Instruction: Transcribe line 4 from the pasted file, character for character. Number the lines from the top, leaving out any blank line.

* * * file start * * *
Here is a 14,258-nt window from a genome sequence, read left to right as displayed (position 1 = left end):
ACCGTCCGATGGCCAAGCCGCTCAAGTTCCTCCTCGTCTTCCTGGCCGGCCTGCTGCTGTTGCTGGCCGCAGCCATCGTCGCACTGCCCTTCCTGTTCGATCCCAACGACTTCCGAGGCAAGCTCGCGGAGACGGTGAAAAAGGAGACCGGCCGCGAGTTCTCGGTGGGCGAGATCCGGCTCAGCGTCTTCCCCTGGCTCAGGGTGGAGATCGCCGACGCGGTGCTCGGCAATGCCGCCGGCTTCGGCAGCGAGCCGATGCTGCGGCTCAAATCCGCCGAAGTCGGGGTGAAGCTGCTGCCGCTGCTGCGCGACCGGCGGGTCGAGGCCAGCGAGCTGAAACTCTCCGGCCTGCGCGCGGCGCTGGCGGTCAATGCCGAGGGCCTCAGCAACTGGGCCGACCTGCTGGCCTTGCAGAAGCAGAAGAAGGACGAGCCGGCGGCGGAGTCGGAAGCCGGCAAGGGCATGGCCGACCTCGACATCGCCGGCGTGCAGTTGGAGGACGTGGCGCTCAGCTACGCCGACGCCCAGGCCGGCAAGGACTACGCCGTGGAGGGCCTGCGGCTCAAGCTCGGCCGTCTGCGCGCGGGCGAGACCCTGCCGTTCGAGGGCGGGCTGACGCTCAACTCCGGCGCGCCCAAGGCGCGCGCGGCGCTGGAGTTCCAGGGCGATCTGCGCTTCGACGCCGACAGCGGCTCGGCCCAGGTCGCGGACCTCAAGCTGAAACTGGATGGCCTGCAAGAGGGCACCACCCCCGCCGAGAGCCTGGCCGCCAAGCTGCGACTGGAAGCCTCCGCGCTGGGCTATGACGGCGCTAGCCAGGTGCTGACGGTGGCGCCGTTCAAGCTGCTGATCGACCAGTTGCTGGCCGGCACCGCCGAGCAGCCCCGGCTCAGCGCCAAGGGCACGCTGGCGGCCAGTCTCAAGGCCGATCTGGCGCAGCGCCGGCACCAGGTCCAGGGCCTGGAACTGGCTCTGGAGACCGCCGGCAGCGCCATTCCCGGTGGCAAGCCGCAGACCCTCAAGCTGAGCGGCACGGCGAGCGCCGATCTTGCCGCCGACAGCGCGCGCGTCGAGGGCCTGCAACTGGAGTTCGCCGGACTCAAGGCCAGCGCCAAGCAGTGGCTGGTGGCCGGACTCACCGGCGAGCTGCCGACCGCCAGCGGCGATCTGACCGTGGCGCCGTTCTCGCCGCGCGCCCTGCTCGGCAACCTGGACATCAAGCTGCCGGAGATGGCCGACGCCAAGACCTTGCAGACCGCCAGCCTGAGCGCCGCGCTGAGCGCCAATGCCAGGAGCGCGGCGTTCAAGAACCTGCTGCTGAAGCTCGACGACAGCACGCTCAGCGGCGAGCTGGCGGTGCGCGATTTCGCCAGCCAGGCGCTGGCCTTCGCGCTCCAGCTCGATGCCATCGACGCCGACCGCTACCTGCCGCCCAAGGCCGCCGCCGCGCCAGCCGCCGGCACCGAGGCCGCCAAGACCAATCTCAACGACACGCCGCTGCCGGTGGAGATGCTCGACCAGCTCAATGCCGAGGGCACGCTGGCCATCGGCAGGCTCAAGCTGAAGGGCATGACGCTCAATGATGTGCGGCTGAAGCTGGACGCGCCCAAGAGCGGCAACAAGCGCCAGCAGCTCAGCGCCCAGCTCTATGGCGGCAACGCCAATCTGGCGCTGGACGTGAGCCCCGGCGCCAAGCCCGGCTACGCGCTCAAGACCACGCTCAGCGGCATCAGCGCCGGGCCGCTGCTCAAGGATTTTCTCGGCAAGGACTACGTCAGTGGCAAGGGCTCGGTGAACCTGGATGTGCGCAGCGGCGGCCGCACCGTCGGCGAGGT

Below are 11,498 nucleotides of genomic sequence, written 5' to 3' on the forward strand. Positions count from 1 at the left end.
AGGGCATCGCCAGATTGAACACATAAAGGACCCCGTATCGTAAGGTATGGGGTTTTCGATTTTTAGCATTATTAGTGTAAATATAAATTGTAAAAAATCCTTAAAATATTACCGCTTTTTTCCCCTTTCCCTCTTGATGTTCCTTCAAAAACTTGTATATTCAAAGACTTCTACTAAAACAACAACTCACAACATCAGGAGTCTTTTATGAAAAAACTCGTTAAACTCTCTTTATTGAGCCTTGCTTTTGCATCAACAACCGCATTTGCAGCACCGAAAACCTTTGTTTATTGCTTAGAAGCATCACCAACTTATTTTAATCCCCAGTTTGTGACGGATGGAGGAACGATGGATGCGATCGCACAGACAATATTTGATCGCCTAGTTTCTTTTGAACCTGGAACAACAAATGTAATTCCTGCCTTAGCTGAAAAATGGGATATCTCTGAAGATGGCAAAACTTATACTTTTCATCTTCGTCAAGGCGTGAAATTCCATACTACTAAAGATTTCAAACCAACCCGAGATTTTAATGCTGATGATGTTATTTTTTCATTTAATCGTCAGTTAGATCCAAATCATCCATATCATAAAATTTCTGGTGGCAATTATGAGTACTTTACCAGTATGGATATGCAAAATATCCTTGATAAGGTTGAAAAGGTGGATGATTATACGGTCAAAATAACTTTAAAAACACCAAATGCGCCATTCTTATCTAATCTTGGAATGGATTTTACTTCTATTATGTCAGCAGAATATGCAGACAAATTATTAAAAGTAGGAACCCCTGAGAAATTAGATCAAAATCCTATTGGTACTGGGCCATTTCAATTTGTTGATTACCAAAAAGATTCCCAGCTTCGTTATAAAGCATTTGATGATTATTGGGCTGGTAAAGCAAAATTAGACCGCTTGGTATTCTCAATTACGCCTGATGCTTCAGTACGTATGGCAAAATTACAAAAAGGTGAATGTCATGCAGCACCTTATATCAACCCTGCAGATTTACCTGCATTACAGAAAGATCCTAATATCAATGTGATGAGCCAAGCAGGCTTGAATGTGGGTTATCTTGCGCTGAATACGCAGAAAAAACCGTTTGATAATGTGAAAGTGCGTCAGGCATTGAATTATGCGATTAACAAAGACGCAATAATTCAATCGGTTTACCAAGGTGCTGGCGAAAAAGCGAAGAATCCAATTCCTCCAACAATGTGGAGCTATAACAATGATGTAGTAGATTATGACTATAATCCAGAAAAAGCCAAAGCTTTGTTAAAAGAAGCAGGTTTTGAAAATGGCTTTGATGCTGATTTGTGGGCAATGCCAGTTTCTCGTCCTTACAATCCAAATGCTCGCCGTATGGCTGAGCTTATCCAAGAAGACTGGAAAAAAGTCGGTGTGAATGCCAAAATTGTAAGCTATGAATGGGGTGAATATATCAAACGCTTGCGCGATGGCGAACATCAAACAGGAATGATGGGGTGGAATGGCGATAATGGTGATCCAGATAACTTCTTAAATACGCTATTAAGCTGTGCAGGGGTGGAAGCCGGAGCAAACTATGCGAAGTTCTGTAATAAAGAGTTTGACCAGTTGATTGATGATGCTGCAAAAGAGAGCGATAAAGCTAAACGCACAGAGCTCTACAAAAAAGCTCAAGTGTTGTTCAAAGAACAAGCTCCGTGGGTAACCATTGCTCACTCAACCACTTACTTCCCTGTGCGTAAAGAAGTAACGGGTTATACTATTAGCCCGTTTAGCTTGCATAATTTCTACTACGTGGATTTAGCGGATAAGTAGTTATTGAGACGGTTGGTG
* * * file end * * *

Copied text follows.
AGGGCATCGCCAGATTGAACACATAAAGGACCCCGTATCGTAAGGTATGGGGTTTTCGATTTTTAGCATTATTAGTGTAAATATAAATTGTAAAAAATCCTTAAAATATTACCGCTTTTTTCCCCTTTCCCTCTTGATGTTCCTTCAAAAACTTGTATATTCAAAGACTTCTACTAAAACAACAACTCACAACATCAGGAGTCTTTTATGAAAAAACTCGTTAAACTCTCTTTATTGAGCCTTGCTTTTGCATCAACAACCGCATTTGCAGCACCGAAAACCTTTGTTTATTGCTTAGAAGCATCACCAACTTATTTTAATCCCCAGTTTGTGACGGATGGAGGAACGATGGATGCGATCGCACAGACAATATTTGATCGCCTAGTTTCTTTTGAACCTGGAACAACAAATGTAATTCCTGCCTTAGCTGAAAAATGGGATATCTCTGAAGATGGCAAAACTTATACTTTTCATCTTCGTCAAGGCGTGAAATTCCATACTACTAAAGATTTCAAACCAACCCGAGATTTTAATGCTGATGATGTTATTTTTTCATTTAATCGTCAGTTAGATCCAAATCATCCATATCATAAAATTTCTGGTGGCAATTATGAGTACTTTACCAGTATGGATATGCAAAATATCCTTGATAAGGTTGAAAAGGTGGATGATTATACGGTCAAAATAACTTTAAAAACACCAAATGCGCCATTCTTATCTAATCTTGGAATGGATTTTACTTCTATTATGTCAGCAGAATATGCAGACAAATTATTAAAAGTAGGAACCCCTGAGAAATTAGATCAAAATCCTATTGGTACTGGGCCATTTCAATTTGTTGATTACCAAAAAGATTCCCAGCTTCGTTATAAAGCATTTGATGATTATTGGGCTGGTAAAGCAAAATTAGACCGCTTGGTATTCTCAATTACGCCTGATGCTTCAGTACGTATGGCAAAATTACAAAAAGGTGAATGTCATGCAGCACCTTATATCAACCCTGCAGATTTACCTGCATTACAGAAAGATCCTAATATCAATGTGATGAGCCAAGCAGGCTTGAATGTGGGTTATCTTGCGCTGAATACGCAGAAAAAACCGTTTGATAATGTGAAAGTGCGTCAGGCATTGAATTATGCGATTAACAAAGACGCAATAATTCAATCGGTTTACCAAGGTGCTGGCGAAAAAGCGAAGAATCCAATTCCTCCAACAATGTGGAGCTATAACAATGATGTAGTAGATTATGACTATAATCCAGAAAAAGCCAAAGCTTTGTTAAAAGAAGCAGGTTTTGAAAATGGCTTTGATGCTGATTTGTGGGCAATGCCAGTTTCTCGTCCTTACAATCCAAATGCTCGCCGTATGGCTGAGCTTATCCAAGAAGACTGGAAAAAAGTCGGTGTGAATGCCAAAATTGTAAGCTATGAATGGGGTGAATATATCAAACGCTTGCGCGATGGCGAACATCAAACAGGAATGATGGGGTGGAATGGCGATAATGGTGATCCAGATAACTTCTTAAATACGCTATTAAGCTGTGCAGGGGTGGAAGCCGGAGCAAACTATGCGAAGTTCTGTAATAAAGAGTTTGACCAGTTGATTGATGATGCTGCAAAAGAGAGCGATAAAGCTAAACGCACAGAGCTCTACAAAAAAGCTCAAGTGTTGTTCAAAGAACAAGCTCCGTGGGTAACCATTGCTCACTCAACCACTTACTTCCCTGTGCGTAAAGAAGTAACGGGTTATACTATTAGCCCGTTTAGCTTGCATAATTTCTACTACGTGGATTTAGCGGATAAGTAGTTATTGAGACGGTTGGTG